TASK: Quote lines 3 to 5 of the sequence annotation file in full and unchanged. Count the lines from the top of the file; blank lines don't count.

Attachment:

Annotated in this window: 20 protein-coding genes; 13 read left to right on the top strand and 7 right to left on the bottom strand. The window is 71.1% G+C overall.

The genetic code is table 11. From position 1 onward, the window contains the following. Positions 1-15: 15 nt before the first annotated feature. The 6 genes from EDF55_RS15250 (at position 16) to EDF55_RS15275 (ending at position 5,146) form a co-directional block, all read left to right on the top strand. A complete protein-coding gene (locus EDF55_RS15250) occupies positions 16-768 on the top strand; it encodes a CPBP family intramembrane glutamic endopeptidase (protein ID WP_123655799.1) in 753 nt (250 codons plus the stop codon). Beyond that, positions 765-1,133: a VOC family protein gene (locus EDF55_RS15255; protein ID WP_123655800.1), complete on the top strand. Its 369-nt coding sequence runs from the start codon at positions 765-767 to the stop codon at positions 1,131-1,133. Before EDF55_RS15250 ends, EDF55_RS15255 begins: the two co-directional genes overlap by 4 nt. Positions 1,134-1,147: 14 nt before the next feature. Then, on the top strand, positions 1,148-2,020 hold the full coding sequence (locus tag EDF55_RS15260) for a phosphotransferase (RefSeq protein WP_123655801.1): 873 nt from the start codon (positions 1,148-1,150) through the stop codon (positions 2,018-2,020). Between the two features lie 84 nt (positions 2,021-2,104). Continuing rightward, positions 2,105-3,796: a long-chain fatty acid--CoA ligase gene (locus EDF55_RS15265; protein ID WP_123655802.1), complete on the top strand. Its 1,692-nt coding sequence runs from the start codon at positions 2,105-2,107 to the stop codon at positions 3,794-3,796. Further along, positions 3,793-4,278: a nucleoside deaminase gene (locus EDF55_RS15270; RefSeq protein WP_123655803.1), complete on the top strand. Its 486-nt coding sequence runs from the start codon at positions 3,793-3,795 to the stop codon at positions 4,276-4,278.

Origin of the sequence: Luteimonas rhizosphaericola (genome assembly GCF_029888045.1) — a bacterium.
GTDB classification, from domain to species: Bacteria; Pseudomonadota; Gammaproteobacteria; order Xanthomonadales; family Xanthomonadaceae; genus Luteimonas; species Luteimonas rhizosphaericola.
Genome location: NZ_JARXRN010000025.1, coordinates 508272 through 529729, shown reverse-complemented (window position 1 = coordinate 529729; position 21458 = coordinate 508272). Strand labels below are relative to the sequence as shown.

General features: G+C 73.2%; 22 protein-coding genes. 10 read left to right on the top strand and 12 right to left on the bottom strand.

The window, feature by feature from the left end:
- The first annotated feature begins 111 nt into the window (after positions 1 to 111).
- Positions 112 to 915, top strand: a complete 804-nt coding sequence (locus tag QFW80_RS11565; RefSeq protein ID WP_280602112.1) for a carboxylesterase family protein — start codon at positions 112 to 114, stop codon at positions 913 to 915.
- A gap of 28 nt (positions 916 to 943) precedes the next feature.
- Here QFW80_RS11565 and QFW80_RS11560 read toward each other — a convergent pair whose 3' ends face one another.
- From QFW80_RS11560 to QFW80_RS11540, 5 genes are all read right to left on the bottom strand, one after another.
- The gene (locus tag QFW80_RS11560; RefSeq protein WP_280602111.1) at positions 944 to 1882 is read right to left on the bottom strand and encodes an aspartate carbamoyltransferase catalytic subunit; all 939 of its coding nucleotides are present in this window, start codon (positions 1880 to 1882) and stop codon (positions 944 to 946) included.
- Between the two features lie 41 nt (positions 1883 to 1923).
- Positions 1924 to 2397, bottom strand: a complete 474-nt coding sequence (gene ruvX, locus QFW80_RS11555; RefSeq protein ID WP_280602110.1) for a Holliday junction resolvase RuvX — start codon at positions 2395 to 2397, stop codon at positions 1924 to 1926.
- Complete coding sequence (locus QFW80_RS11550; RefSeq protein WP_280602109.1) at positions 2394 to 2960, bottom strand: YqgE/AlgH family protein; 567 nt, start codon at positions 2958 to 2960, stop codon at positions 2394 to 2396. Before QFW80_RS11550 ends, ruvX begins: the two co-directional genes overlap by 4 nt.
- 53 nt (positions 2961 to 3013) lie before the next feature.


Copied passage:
Origin of the sequence: Luteimonas rhizosphaericola (genome assembly GCF_029888045.1) — a bacterium.
GTDB classification, from domain to species: Bacteria; Pseudomonadota; Gammaproteobacteria; order Xanthomonadales; family Xanthomonadaceae; genus Luteimonas; species Luteimonas rhizosphaericola.
Genome location: NZ_JARXRN010000025.1, coordinates 508272 through 529729, shown reverse-complemented (window position 1 = coordinate 529729; position 21458 = coordinate 508272). Strand labels below are relative to the sequence as shown.